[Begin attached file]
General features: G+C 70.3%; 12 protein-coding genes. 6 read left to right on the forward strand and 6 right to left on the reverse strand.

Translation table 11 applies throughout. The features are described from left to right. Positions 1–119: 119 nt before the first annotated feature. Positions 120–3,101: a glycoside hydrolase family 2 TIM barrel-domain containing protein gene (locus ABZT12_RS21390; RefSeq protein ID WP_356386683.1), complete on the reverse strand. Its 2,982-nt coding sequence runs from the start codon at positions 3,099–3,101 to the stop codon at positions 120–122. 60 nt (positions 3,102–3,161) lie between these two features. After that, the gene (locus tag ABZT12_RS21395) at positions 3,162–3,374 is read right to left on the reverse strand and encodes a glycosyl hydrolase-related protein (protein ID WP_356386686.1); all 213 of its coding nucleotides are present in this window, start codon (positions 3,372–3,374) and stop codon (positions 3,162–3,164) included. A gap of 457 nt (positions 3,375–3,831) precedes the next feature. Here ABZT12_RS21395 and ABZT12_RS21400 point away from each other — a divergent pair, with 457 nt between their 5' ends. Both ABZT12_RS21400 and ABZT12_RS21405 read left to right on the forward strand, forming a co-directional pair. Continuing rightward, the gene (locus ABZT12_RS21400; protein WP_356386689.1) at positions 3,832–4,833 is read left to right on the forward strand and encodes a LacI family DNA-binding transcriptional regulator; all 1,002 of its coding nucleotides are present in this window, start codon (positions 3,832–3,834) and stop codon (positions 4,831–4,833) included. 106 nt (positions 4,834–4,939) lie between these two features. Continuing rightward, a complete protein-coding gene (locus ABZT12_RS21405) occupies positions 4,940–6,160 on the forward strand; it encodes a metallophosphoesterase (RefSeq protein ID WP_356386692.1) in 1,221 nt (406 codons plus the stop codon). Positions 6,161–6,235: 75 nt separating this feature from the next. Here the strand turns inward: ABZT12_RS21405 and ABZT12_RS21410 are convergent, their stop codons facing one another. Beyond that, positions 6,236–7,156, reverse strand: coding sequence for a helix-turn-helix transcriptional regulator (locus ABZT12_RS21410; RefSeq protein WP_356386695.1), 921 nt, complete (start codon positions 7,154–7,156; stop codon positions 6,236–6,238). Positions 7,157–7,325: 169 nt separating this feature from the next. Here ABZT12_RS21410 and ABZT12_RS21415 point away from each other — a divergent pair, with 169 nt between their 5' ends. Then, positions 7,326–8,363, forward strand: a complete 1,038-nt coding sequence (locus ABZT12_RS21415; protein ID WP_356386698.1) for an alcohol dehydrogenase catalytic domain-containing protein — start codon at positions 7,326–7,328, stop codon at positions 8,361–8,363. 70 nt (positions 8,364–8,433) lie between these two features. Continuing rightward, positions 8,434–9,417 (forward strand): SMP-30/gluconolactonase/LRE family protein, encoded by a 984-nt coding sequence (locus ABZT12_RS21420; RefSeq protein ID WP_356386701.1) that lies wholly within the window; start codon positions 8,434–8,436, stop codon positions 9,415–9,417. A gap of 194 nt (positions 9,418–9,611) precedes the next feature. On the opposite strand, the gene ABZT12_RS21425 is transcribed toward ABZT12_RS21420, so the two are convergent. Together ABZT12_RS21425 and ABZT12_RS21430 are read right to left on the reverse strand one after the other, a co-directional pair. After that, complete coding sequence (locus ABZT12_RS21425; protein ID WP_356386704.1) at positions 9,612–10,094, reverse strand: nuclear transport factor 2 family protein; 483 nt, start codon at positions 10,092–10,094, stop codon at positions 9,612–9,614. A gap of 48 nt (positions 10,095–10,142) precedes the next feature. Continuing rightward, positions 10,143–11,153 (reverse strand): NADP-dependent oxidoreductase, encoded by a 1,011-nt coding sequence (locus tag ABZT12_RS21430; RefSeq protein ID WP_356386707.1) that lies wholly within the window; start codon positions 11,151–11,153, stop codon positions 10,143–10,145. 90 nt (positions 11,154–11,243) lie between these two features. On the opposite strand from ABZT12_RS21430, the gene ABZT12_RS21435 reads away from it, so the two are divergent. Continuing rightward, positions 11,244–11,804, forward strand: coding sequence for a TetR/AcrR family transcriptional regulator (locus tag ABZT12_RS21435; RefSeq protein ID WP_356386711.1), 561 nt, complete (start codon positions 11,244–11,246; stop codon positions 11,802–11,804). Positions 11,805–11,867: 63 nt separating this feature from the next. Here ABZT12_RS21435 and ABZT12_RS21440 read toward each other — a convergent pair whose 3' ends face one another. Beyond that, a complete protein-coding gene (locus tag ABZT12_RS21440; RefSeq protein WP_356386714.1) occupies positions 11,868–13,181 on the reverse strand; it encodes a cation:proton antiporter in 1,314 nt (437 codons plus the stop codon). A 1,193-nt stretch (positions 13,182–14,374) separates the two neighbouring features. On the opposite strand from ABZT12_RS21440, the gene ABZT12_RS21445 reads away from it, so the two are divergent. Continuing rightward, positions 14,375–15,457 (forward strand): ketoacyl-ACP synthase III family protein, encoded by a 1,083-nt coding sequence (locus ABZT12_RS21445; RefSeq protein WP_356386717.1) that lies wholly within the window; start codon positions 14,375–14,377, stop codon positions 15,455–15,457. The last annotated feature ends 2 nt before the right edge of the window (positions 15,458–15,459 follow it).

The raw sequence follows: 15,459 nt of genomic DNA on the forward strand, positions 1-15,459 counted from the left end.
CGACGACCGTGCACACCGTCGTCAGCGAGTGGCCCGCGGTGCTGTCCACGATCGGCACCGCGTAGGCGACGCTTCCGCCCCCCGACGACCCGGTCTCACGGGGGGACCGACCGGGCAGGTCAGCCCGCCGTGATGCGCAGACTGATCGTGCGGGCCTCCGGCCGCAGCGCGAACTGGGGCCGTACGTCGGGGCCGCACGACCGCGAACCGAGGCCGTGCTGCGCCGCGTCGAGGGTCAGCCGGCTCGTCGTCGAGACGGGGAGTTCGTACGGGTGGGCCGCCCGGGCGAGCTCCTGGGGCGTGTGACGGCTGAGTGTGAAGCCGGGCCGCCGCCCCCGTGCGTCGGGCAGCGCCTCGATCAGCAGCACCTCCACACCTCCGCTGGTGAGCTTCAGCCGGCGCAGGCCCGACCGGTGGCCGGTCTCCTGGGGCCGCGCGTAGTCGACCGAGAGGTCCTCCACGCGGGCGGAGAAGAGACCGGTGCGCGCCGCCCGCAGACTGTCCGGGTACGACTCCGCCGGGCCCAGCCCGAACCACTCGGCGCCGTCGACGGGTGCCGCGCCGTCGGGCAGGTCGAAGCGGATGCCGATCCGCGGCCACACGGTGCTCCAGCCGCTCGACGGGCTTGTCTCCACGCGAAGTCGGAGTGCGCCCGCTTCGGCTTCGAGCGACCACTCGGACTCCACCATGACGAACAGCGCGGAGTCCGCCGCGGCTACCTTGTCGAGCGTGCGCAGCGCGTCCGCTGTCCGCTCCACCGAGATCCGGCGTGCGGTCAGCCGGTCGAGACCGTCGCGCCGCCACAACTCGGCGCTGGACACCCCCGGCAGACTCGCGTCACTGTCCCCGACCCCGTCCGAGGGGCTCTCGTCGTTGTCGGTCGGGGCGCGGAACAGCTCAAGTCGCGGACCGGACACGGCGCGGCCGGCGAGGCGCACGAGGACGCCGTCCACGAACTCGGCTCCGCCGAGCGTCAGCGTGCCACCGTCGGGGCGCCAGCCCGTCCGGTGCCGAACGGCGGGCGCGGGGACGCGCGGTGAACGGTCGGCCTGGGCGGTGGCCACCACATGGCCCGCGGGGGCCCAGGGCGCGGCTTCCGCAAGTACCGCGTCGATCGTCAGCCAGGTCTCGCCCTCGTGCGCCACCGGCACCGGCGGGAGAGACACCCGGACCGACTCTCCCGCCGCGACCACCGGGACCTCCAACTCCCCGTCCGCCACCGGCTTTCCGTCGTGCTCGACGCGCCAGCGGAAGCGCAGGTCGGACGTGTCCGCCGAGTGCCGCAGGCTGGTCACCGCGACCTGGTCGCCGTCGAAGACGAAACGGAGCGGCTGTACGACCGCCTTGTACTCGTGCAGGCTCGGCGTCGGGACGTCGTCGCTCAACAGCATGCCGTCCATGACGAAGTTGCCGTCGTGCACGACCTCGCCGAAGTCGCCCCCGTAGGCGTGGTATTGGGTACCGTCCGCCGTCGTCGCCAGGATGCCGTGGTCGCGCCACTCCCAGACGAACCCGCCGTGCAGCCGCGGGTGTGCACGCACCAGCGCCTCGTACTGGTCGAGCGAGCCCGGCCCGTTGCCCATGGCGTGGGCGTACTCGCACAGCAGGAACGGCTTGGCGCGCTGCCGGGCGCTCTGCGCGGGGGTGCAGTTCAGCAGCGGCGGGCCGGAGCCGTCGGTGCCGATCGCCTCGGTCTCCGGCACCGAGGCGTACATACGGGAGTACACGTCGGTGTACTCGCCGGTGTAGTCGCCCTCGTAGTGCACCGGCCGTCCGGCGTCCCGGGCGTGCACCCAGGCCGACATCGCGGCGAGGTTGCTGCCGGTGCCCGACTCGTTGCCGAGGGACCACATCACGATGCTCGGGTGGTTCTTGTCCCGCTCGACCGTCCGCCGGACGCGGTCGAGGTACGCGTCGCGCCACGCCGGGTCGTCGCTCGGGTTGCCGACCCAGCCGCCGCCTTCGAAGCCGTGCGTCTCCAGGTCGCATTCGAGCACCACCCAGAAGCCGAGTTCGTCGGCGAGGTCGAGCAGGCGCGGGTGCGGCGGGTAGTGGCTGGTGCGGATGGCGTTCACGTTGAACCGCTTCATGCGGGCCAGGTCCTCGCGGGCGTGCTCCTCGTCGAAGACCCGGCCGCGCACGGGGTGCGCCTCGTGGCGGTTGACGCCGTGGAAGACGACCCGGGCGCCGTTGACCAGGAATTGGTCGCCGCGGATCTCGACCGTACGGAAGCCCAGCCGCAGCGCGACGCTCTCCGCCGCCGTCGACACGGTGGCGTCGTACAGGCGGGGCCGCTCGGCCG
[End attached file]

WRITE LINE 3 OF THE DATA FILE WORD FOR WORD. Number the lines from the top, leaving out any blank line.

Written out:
The raw sequence follows: 15,459 nt of genomic DNA on the forward strand, positions 1-15,459 counted from the left end.